You can also push the prong washer into place and then shoot it with a nail gun. I don't like to use a nail gun in a crawl space because of the close quarters.

      1. Expert Member
        BILL WICHERS | | #9

        Thanks for the link!

        I hear you on the nail gun in tight spaces. I don't use my nail gun with foam anyway, there is too much chance of massive overdrive and that "where did my nail go?" look when you find a hole with the nail buried way down inside. I also always think my nail gun will get me someday, although I think it was Malcolm on here who mentioned he'd rather shoot a nail through his finger than smash it with his framing hammer. He probably has a point on that one...

        Those "prong washers" look just like what I'm using to using, but they add some spikes apparently to hold them in place. I haven't seen those before, but I'll be trying them soon!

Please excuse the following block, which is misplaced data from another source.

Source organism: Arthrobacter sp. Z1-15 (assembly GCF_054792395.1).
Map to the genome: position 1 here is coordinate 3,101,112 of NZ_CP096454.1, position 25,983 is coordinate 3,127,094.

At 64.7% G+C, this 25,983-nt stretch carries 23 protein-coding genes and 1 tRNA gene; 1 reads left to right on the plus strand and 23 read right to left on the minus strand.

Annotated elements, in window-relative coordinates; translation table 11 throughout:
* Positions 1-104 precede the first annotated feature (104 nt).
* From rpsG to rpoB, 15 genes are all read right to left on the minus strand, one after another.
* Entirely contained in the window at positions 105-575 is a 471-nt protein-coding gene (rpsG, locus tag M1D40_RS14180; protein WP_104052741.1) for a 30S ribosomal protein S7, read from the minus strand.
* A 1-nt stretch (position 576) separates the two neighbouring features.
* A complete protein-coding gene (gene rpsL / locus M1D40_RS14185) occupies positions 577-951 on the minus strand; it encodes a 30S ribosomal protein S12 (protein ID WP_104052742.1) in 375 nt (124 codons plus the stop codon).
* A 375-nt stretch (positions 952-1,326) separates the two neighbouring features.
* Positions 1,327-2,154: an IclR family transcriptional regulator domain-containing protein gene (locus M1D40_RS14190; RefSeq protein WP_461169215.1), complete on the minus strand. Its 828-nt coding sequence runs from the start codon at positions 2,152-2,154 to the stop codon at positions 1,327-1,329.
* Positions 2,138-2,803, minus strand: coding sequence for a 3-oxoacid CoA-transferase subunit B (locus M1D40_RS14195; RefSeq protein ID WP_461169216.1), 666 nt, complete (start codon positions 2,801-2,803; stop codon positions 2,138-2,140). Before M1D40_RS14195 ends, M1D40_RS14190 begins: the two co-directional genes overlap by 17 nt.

1. Expert Member
          NICK KEENAN | | #11

          I have shot myself in the hand with a framing nailer, and hit my thumb with a framing hammer. While the nail required a trip to the emergency room to be removed, it was less painful and healed faster.

  3. etting | | #4

    Thank you for the suggestions. Yes, screws are definitely better. I tried a 10d box nail that I poked through one of my caps, and it stayed straight going in, but it was a lot of unpleasant work, and the polyiso would take a ton of dents before I'd get 500 of them nailed in. Those prong washers are a good idea for many, but I like to shove the screw through the polyiso before I start using the screwdriver, in part to make sure I'm hitting the joist, and it looks as if the center hole is too small to slip over the shank of a screw. It's strange that their spec sheet doesn't give the center hole diameter. The washers I already have are about the same, minus the prongs, and I have to thread the screw through the hole to get them flush with the head, which will drive me crazy x500. I found some inexpensive plastic washers that will slip over a screw, but their outer diameter is only 1/2". Do you think that's enough for foil-faced polyiso?

    I like the star-drive heads. Do I need exterior grade for the ceiling of a crawlspace in a dry climate?

    1. Expert Member
      NICK KEENAN | | #5

      I'd use deck screws. The only other screws you're likely to find in 5 lb quantity are drywall screws, which aren't really suitable, they don't come in star head and they snap off rather easily.